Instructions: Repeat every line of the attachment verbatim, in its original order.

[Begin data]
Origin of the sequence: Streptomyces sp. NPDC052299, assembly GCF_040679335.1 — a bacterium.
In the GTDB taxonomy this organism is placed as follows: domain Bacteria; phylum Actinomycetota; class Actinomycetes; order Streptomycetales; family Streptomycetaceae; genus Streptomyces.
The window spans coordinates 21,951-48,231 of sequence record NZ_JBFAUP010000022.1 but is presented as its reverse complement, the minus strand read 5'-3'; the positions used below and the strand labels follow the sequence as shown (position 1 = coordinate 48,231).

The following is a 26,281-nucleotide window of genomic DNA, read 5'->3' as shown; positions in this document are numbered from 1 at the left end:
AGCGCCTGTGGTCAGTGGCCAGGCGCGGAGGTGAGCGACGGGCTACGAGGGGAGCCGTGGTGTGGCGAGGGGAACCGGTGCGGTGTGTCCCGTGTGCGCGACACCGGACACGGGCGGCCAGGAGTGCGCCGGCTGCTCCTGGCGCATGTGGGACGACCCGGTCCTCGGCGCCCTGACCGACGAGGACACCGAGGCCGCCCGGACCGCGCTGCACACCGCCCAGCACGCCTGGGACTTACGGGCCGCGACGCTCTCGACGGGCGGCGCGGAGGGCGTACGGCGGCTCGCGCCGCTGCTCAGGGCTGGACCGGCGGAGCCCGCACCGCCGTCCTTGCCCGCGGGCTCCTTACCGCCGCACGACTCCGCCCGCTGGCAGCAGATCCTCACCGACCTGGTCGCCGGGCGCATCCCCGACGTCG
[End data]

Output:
Origin of the sequence: Streptomyces sp. NPDC052299, assembly GCF_040679335.1 — a bacterium.
In the GTDB taxonomy this organism is placed as follows: domain Bacteria; phylum Actinomycetota; class Actinomycetes; order Streptomycetales; family Streptomycetaceae; genus Streptomyces.
The window spans coordinates 21,951-48,231 of sequence record NZ_JBFAUP010000022.1 but is presented as its reverse complement, the minus strand read 5'-3'; the positions used below and the strand labels follow the sequence as shown (position 1 = coordinate 48,231).

The following is a 26,281-nucleotide window of genomic DNA, read 5'->3' as shown; positions in this document are numbered from 1 at the left end:
AGCGCCTGTGGTCAGTGGCCAGGCGCGGAGGTGAGCGACGGGCTACGAGGGGAGCCGTGGTGTGGCGAGGGGAACCGGTGCGGTGTGTCCCGTGTGCGCGACACCGGACACGGGCGGCCAGGAGTGCGCCGGCTGCTCCTGGCGCATGTGGGACGACCCGGTCCTCGGCGCCCTGACCGACGAGGACACCGAGGCCGCCCGGACCGCGCTGCACACCGCCCAGCACGCCTGGGACTTACGGGCCGCGACGCTCTCGACGGGCGGCGCGGAGGGCGTACGGCGGCTCGCGCCGCTGCTCAGGGCTGGACCGGCGGAGCCCGCACCGCCGTCCTTGCCCGCGGGCTCCTTACCGCCGCACGACTCCGCCCGCTGGCAGCAGATCCTCACCGACCTGGTCGCCGGGCGCATCCCCGACGTCG